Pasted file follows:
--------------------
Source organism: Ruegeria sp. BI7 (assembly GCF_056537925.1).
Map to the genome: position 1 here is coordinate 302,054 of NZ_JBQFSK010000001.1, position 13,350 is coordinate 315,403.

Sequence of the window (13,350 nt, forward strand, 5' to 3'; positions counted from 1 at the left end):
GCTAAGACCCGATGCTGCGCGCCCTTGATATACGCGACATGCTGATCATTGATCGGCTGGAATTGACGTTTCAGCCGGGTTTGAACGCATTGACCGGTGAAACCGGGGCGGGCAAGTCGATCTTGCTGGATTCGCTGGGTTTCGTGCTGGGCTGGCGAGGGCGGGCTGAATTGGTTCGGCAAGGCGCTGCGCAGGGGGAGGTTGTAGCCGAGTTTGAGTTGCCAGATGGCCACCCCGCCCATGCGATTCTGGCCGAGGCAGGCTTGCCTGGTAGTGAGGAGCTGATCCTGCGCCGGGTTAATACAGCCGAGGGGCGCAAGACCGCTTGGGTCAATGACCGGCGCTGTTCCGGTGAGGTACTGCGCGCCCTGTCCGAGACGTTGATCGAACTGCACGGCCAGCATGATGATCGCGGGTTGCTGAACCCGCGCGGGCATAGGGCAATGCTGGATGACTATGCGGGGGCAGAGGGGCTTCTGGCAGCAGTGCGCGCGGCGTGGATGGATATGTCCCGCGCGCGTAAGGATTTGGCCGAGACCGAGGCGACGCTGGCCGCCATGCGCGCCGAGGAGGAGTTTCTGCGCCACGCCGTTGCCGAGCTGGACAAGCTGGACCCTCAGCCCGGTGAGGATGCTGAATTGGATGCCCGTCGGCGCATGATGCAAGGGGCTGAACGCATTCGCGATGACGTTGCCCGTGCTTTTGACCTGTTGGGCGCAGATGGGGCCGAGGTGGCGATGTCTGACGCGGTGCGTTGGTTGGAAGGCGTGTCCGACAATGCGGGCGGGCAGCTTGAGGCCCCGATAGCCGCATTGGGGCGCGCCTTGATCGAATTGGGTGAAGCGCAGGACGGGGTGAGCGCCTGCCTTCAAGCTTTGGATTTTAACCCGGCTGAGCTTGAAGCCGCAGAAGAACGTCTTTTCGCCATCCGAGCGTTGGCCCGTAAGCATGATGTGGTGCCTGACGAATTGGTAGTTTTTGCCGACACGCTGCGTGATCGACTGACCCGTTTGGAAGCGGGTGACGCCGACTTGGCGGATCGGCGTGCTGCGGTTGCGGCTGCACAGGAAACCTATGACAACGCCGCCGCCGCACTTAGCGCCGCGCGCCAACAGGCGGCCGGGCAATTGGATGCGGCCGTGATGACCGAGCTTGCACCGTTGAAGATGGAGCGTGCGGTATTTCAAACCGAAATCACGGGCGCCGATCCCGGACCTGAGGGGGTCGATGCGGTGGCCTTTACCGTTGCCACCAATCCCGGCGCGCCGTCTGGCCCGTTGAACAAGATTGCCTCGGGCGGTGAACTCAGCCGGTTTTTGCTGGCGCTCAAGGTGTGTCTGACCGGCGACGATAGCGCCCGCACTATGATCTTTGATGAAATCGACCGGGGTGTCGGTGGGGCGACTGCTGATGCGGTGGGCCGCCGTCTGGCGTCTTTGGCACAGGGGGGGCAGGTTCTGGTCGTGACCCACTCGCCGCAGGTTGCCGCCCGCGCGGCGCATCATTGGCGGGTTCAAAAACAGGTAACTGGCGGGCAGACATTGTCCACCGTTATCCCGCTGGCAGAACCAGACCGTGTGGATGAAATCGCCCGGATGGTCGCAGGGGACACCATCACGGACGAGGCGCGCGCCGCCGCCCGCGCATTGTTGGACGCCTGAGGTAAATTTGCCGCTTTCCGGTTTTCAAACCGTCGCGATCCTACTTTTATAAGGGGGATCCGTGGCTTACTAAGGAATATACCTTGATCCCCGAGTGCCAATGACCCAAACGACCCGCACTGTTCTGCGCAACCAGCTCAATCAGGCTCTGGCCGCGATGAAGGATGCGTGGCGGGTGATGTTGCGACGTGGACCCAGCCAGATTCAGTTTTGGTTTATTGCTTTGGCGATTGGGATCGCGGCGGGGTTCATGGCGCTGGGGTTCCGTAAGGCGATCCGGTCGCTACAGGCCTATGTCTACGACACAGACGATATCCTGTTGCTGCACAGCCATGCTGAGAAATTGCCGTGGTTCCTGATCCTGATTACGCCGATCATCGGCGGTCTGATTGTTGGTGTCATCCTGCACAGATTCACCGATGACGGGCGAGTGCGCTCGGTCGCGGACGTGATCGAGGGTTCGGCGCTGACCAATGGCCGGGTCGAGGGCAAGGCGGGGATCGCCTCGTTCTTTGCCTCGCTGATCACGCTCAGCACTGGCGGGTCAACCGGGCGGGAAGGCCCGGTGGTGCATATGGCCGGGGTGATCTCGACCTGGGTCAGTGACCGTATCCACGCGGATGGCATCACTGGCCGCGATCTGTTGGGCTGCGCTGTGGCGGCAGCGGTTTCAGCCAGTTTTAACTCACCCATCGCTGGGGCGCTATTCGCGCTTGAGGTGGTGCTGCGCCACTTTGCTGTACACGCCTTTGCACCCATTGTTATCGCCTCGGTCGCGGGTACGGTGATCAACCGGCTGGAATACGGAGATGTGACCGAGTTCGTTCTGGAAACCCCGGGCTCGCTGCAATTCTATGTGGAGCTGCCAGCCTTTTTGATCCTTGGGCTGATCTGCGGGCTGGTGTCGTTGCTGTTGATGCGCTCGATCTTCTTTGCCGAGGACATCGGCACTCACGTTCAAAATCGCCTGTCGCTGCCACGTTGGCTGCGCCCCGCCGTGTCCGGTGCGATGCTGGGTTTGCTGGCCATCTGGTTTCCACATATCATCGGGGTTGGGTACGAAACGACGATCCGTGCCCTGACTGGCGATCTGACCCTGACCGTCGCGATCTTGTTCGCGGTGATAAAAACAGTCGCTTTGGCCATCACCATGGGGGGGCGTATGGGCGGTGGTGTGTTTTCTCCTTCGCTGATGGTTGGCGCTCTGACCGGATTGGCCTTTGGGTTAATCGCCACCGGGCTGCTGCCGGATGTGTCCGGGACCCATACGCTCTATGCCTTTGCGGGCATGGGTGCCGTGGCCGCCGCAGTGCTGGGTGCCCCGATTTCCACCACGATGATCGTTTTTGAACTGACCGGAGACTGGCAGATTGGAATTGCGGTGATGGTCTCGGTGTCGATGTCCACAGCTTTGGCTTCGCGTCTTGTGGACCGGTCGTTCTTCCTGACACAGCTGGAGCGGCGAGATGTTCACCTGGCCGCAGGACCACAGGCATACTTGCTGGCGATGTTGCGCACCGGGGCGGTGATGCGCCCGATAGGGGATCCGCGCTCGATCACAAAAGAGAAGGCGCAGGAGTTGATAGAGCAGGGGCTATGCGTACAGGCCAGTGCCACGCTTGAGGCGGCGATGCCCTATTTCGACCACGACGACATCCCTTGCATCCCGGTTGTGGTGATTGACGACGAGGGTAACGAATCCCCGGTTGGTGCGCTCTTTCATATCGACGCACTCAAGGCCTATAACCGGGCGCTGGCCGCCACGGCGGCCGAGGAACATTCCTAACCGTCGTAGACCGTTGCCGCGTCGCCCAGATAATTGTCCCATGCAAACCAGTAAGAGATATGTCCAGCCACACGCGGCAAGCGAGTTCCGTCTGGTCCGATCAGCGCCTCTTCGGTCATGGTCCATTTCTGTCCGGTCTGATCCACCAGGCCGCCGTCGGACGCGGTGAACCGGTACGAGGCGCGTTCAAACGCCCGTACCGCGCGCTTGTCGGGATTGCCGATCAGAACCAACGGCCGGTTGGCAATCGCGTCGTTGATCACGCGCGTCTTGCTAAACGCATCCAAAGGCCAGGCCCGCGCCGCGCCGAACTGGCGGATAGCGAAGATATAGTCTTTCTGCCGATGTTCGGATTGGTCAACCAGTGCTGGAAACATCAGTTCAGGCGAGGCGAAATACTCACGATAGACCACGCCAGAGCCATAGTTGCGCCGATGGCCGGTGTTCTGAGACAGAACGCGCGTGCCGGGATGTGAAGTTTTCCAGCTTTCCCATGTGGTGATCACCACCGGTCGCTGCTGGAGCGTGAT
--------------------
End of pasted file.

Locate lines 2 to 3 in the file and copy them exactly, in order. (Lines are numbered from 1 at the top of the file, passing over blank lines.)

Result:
Map to the genome: position 1 here is coordinate 302,054 of NZ_JBQFSK010000001.1, position 13,350 is coordinate 315,403.

Sequence of the window (13,350 nt, forward strand, 5' to 3'; positions counted from 1 at the left end):